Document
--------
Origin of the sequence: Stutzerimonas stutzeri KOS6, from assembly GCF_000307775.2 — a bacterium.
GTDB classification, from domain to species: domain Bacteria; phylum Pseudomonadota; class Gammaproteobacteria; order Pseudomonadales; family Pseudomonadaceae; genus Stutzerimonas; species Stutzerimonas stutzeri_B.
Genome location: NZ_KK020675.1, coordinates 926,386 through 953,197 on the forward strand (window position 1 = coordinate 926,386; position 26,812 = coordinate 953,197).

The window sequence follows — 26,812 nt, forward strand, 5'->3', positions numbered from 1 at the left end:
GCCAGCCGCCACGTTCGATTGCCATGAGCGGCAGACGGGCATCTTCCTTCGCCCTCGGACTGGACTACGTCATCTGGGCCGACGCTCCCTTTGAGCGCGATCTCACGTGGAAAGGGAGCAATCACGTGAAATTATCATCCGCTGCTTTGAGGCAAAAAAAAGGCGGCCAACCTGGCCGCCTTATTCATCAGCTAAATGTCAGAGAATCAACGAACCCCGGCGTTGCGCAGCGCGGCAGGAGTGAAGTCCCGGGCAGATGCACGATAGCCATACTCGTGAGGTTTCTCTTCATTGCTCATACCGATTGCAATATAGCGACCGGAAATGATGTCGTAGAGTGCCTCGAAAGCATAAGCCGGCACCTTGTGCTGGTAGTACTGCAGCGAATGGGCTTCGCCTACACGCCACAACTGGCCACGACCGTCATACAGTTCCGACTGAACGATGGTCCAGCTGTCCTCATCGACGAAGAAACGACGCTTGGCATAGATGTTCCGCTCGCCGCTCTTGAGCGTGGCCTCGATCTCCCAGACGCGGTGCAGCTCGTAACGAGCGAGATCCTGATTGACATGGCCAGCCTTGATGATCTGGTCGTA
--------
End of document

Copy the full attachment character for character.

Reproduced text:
Origin of the sequence: Stutzerimonas stutzeri KOS6, from assembly GCF_000307775.2 — a bacterium.
GTDB classification, from domain to species: domain Bacteria; phylum Pseudomonadota; class Gammaproteobacteria; order Pseudomonadales; family Pseudomonadaceae; genus Stutzerimonas; species Stutzerimonas stutzeri_B.
Genome location: NZ_KK020675.1, coordinates 926,386 through 953,197 on the forward strand (window position 1 = coordinate 926,386; position 26,812 = coordinate 953,197).

The window sequence follows — 26,812 nt, forward strand, 5'->3', positions numbered from 1 at the left end:
GCCAGCCGCCACGTTCGATTGCCATGAGCGGCAGACGGGCATCTTCCTTCGCCCTCGGACTGGACTACGTCATCTGGGCCGACGCTCCCTTTGAGCGCGATCTCACGTGGAAAGGGAGCAATCACGTGAAATTATCATCCGCTGCTTTGAGGCAAAAAAAAGGCGGCCAACCTGGCCGCCTTATTCATCAGCTAAATGTCAGAGAATCAACGAACCCCGGCGTTGCGCAGCGCGGCAGGAGTGAAGTCCCGGGCAGATGCACGATAGCCATACTCGTGAGGTTTCTCTTCATTGCTCATACCGATTGCAATATAGCGACCGGAAATGATGTCGTAGAGTGCCTCGAAAGCATAAGCCGGCACCTTGTGCTGGTAGTACTGCAGCGAATGGGCTTCGCCTACACGCCACAACTGGCCACGACCGTCATACAGTTCCGACTGAACGATGGTCCAGCTGTCCTCATCGACGAAGAAACGACGCTTGGCATAGATGTTCCGCTCGCCGCTCTTGAGCGTGGCCTCGATCTCCCAGACGCGGTGCAGCTCGTAACGAGCGAGATCCTGATTGACATGGCCAGCCTTGATGATCTGGTCGTA